US Slams Borno Govt For Aiding Recruitment Of Child Soldiers

Civilian-JTF-800x486
The United States government in its latest report on human trafficking, has indicted the Borno State government for actively supporting the recruitment of child soldiers in the North east.

While praising the federal government for its spirited efforts in combating the activities of Boko Haram insurgents, it, however, indicted the government of Kashim Shettima for supporting “a group involved with the recruitment and use of child soldiers in the fight against Boko Haram insurgency.”

The report, released Monday, ranked Nigeria in its tier two category – the same rating the country received in 2014.

The report noted that while Shettima warned the Civilian Joint Task Force, CJTF, that the recruitment and use of child soldiers was prohibited, the state government tacitly lent its support for the group’s activities.

The Department of State, author of the report, also said although Nigeria took decisive efforts in curtailing the activities of child traffickers, the country remains a main centre for trafficking in persons both internally and externally for the past one year.

“Nigeria is a source, transit, and destination country for women and children subjected to forced labor and sex trafficking. Nigerian trafficking victims are recruited from rural and, to a lesser extent, urban areas: women and girls for domestic servitude and sex trafficking and boys for forced labor in street vending, domestic service, mining, stone quarrying, agriculture, textiles manufacturing, and begging,” the report highlighted.

It added that young boys in Quoranic schools, commonly known as Almajiri children, are subjected to forced begging while Nigerian women and children were taken from the shores of Nigeria to other West and Central African countries, as well as to South Africa, where they were exploited for the same purposes.

It however agreed that the Nigerian government had made efforts to comply with the minimum standards for the elimination of trafficking.






     

     

    It noted that the efforts were not yielding results.

    “The government maintained strong anti-trafficking law enforcement efforts. In March 2015, the government passed amendments to the 2003 Trafficking in Persons Law Enforcement and Administration Act, which increase the penalties for trafficking offenders. The law prohibits all forms of trafficking. It prescribes a minimum penalty of five years’ imprisonment and a minimum fine of one million naira ($5,470) for labor trafficking offenses. The law prescribes a minimum penalty of five years’ imprisonment for sex trafficking offenses and a minimum fine of one million naira ($5,470); the minimum penalty increases to seven years’ imprisonment if the case involves a child. These penalties are sufficiently stringent and commensurate with other serious crimes, such as rape,” the report noted.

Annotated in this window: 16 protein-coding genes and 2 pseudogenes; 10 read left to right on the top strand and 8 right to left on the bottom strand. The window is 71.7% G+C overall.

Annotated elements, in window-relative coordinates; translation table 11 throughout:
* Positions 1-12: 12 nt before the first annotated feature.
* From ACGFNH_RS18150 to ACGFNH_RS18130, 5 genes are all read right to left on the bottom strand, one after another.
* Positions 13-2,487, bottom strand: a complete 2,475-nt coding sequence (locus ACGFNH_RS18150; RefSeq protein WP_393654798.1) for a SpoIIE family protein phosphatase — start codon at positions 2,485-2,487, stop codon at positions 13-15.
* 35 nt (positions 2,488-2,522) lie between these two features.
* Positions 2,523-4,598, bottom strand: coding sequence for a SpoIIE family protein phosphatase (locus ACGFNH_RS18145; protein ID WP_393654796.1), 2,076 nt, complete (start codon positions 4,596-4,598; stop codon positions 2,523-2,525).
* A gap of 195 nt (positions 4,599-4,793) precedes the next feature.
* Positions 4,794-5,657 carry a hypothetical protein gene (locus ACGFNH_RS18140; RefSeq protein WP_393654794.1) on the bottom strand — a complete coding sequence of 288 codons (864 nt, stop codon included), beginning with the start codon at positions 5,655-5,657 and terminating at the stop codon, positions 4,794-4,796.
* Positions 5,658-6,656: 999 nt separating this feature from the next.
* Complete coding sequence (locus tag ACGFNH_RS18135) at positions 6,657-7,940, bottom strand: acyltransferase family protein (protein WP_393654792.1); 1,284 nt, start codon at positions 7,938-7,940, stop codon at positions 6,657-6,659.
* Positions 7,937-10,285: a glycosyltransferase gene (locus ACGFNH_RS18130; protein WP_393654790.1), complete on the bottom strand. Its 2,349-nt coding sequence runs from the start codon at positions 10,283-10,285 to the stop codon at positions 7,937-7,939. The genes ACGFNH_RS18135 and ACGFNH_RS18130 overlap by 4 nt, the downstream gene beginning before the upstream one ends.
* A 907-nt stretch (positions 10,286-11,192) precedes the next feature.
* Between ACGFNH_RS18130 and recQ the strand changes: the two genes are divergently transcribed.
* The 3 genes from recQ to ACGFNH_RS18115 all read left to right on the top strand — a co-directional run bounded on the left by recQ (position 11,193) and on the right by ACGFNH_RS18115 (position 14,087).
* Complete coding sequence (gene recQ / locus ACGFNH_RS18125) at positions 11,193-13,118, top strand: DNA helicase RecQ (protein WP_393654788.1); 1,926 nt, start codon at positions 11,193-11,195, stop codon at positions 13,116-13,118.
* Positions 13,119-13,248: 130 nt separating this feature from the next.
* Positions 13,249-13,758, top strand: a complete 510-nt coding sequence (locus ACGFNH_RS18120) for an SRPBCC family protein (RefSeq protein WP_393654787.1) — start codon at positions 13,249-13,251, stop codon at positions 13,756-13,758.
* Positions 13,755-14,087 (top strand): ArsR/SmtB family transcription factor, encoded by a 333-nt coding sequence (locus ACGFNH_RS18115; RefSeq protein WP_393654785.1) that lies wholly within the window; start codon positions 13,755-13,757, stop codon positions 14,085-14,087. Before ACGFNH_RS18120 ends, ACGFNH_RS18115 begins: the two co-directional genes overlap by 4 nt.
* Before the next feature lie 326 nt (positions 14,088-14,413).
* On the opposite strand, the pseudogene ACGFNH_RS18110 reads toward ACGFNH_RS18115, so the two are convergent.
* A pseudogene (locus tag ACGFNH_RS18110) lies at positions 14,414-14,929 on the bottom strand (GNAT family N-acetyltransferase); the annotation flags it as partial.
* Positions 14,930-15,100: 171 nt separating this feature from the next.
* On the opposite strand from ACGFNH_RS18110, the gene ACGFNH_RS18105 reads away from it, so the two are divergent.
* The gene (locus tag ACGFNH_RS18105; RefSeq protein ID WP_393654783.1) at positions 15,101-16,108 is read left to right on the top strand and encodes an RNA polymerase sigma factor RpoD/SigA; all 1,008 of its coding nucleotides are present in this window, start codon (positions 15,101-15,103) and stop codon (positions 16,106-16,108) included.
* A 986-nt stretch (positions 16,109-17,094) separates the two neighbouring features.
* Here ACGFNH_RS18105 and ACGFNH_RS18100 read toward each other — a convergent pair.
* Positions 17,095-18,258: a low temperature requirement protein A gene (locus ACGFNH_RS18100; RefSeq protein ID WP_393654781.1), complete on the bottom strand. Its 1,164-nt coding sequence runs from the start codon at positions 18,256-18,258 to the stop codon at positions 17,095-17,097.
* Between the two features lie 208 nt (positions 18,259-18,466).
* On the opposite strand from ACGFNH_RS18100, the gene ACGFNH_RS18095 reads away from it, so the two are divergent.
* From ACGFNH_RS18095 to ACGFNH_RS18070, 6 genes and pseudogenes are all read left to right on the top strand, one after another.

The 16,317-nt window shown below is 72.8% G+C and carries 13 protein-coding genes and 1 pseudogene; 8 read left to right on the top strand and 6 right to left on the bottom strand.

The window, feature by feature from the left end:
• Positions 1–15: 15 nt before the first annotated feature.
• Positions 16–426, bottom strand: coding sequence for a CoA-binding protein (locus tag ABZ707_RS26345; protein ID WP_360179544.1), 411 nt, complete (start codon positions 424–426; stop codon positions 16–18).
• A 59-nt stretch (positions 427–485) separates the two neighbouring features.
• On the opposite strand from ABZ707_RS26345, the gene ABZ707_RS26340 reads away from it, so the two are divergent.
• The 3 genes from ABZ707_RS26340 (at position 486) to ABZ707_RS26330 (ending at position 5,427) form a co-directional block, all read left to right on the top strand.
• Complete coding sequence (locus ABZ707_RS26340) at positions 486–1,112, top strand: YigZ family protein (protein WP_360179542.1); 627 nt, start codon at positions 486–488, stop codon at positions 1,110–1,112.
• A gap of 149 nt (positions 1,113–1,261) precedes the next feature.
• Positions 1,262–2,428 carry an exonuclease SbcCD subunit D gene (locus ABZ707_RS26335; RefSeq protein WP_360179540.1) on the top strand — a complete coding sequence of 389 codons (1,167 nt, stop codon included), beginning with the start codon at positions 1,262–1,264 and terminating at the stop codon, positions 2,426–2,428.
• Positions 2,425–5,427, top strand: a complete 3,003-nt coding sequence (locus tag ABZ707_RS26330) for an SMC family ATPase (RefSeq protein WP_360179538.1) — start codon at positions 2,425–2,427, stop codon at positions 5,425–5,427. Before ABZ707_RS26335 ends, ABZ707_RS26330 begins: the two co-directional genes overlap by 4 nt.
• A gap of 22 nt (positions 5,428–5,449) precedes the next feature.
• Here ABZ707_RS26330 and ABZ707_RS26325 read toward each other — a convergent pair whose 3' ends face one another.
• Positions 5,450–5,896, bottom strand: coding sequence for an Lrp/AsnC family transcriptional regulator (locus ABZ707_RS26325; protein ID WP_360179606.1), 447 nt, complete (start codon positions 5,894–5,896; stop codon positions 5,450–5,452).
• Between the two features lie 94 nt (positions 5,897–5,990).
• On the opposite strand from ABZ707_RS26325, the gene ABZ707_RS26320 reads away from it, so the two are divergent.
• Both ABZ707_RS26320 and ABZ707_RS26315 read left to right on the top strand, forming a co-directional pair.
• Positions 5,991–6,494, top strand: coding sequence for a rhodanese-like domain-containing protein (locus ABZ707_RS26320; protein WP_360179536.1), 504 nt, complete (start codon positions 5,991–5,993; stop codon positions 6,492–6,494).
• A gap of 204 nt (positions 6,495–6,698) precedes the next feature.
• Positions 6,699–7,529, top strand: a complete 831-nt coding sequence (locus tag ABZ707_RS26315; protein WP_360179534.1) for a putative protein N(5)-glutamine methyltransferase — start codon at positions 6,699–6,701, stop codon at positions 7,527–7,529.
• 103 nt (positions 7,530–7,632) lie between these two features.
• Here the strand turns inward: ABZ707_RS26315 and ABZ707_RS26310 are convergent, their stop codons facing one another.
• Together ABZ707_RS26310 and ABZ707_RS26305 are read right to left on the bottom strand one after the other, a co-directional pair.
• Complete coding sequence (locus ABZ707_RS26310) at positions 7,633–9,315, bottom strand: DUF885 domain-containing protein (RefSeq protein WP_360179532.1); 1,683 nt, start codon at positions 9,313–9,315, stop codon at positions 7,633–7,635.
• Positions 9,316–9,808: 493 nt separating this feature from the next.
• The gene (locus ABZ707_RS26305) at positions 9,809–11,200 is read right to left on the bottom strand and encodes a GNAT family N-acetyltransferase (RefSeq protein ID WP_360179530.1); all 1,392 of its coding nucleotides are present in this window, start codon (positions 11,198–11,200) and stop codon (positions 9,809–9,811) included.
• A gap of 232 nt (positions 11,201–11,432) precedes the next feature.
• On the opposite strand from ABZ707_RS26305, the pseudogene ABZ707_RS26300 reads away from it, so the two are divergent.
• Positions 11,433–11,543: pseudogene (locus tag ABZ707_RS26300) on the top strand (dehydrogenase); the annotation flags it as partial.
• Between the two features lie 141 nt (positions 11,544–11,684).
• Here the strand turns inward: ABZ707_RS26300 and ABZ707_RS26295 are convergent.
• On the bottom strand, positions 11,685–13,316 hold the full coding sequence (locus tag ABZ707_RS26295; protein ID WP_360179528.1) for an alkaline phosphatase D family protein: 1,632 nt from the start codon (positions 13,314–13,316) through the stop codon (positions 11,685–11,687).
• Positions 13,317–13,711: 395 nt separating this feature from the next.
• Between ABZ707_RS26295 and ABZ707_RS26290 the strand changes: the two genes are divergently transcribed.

It also hailed the efforts of the National Agency for the Prohibition of Trafficking in Persons and Other Related Matters, NAPTIP, for its laudable efforts aimed at curbing the social scourge.

    “NAPTIP conducted 509 trafficking investigations, completed 56 prosecutions, and secured 30 convictions during the reporting period, compared with 314 investigations, 43 prosecutions, and 42 convictions in the previous reporting period. The decrease in convictions is likely a result of a three-month strike by the judiciary. An additional 150 prosecutions remained pending at the end of the reporting period,” the report said.

    Join the ICIR WhatsApp channel for in-depth reports on the economy, politics and governance, and investigative reports.

    Support the ICIR

    We invite you to support us to continue the work we do.

    Your support will strengthen journalism in Nigeria and help sustain our democracy.

    If you or someone you know has a lead, tip or personal experience about this report, our WhatsApp line is open and confidential for a conversation

    Support the ICIR

    We need your support to produce excellent journalism at all times.

    - Advertisement

    Recent

    - Advertisement